That’s a rotating sign on top of that tall building in the picture below. I could see it from my bedroom window at night, glowing blue and red. For some reason even the thought of it is comforting.


View Valeriusstraat in a larger map

At the opposite end of our street and around the corner, somewhere along this row of buildings was Arie de Friteman, where we would buy “patat”–french fries with mayonnaise and other deep-fried goodies.


View Valeriusstraat in a larger map

I’m going completely on memory of the streets, but I think this is where my best friend from the first day of kindergarten (we are still in touch to this day) lived. I remember sleepovers at his place, playing with his cool pirates Playmobil set, his piles of Suske en Wiske comic books, drawing pictures of cars with their hoods up, and the one time I crapped my pants in my pajamas. (My mom has now confirmed the location. I’m amazed how well my memory of the streets are. I was 7 years old when we moved. It has been 25 years since I was on these streets, but I can still find my way around.)


View Valeriusstraat in a larger map

For some reason I think my brother’s scouts meetings were in this church, which is just across the way from my childhood friend’s house. But my memory might just be making things up now. It sure look familiar, though.


View Valeriusstraat in a larger map

This is the hospital I was born in and where I had at least two operations to put tubes in my ears. I still have the little stuffed toys I received as gifts from my parents after my surgery.


View Larger Map

In this next picture you will see a church steeple in the background. On the street in front of that church was an outdoor market that we would go to every now and then. I can smell the fish and hear the church’s bells. I also distinctly remember there being a calliope. Through one of these doors and down the stairs there used to be (or perhaps still is) a toy store where my mom would sometimes drop me off while she went to the market.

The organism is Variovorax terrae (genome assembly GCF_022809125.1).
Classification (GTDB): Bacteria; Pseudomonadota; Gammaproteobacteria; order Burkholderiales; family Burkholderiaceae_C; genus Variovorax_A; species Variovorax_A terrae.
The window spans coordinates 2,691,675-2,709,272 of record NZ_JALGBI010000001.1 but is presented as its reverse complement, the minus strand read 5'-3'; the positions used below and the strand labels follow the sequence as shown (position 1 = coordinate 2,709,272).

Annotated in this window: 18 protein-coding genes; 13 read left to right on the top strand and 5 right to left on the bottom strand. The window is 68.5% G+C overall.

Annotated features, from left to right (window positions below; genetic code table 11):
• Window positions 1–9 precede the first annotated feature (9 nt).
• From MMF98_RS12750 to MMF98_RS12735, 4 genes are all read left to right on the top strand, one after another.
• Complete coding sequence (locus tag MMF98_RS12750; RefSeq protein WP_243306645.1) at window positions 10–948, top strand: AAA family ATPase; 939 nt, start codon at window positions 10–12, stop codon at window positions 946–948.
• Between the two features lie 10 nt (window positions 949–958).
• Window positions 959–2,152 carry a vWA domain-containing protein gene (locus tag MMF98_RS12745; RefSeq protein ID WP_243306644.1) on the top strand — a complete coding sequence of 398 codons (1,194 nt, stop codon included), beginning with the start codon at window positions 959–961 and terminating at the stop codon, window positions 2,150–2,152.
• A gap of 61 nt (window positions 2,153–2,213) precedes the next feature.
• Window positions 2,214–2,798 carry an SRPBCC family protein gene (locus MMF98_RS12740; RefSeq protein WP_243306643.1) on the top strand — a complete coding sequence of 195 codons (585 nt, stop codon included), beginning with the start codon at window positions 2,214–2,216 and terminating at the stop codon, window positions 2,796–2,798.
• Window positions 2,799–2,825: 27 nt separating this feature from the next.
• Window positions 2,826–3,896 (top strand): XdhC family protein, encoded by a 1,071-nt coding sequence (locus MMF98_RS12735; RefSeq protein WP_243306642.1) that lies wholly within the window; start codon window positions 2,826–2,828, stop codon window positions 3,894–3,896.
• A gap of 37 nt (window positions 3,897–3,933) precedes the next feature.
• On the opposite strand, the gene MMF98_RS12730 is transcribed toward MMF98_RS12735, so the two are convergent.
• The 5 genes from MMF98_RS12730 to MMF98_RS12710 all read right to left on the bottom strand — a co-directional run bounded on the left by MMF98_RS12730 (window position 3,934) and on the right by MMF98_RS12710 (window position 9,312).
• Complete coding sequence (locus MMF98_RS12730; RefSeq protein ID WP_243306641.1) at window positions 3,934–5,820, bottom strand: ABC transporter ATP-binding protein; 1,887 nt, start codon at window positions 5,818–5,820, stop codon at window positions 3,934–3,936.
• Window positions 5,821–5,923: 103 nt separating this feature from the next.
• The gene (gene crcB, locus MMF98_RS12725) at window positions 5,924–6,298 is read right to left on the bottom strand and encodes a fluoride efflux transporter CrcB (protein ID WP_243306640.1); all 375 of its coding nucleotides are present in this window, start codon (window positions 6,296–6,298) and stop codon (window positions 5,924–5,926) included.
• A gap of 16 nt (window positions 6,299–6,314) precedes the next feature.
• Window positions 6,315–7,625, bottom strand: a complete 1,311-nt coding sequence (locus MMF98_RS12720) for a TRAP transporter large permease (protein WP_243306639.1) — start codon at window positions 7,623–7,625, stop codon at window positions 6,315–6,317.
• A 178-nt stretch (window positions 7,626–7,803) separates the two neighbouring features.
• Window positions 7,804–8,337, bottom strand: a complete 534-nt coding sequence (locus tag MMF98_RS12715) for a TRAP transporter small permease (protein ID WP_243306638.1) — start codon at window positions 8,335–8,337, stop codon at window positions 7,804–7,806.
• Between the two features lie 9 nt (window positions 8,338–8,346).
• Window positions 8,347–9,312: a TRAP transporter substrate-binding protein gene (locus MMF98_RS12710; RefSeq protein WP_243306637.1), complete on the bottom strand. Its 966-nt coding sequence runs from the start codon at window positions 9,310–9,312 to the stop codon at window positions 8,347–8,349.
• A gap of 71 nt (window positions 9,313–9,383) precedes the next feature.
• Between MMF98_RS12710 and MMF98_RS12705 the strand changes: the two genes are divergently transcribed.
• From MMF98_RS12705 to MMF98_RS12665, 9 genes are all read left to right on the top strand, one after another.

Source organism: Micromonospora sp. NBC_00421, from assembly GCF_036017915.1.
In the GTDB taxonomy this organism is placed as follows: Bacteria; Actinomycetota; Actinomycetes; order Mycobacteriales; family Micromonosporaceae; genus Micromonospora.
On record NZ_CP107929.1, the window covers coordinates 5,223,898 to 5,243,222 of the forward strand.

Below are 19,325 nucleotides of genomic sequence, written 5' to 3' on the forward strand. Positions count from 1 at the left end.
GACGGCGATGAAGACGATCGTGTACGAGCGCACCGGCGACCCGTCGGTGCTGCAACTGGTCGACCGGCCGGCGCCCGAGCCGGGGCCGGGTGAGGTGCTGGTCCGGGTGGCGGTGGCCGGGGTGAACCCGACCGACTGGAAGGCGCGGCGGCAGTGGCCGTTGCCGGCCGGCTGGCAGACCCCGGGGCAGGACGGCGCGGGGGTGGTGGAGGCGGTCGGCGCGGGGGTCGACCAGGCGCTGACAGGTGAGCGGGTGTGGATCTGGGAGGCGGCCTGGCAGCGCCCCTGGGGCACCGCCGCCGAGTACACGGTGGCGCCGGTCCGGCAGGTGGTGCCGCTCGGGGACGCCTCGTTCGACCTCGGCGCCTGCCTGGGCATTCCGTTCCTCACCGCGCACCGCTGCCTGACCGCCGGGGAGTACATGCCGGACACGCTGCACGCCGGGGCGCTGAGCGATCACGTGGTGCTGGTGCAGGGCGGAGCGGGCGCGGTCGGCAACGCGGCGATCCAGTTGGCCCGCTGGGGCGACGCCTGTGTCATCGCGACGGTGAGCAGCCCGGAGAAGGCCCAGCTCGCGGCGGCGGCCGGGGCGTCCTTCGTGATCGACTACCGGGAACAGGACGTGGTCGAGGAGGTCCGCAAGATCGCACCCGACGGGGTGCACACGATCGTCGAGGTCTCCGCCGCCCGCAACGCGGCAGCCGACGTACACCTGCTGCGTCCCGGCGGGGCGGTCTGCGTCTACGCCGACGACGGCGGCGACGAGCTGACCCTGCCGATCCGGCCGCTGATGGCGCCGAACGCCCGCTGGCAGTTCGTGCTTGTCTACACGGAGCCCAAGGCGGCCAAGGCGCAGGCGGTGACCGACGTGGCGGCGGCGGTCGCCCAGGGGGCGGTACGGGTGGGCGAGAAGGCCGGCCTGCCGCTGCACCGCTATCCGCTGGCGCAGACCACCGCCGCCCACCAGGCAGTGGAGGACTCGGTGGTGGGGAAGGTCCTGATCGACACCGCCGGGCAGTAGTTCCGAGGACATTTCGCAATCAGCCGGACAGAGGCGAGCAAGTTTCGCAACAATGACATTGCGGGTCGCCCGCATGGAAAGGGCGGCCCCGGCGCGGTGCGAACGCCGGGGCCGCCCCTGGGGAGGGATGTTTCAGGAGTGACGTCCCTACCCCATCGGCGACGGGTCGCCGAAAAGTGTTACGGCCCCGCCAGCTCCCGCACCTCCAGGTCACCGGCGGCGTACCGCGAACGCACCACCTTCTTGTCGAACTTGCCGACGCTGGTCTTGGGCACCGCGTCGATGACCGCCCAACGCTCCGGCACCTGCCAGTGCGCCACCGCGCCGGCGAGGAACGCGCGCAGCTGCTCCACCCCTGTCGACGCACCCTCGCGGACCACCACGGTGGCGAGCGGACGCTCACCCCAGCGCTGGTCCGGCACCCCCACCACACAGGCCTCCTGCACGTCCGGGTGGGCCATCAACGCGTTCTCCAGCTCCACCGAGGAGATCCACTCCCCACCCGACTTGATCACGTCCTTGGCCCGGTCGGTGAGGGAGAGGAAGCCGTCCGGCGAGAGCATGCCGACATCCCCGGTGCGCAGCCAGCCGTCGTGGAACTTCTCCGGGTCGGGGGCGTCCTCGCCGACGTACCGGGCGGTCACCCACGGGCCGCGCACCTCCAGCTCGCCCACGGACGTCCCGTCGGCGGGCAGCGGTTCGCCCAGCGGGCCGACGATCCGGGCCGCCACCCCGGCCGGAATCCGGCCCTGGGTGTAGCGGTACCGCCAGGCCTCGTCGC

View Larger Map

Unfortunately, I wasn’t able to locate my elementary school, even after a phone call to Mom. I’m picturing the concrete tiled school grounds. At recess we would dig holes in the dirt around the perimeter and play marbles. Only I rarely played because I liked my marbles too much and didn’t want to lose any. I’ve never been much of a risk taker. I also wasn’t able to find the library or the building where the church my dad planted met. Apparently that building has been torn down and the whole neighbourhood, including streets, redone.

One thing I can’t fail to notice as I wander the streets of this old Dutch city is that Dutch people are not big on large lawns. Good for them. I could do without a large lawn and I think the kids could, too. In fact, I would go so far as to say that front lawns are a completely useless feature in a property and only create unnecessary work.

I think I’d happily live in Heerlen.

The small south Saskatchewan town of Caronport, where I spent the next 12 years of my life also has street view on Google Maps. Perhaps I’ll do a post about that sometime, too.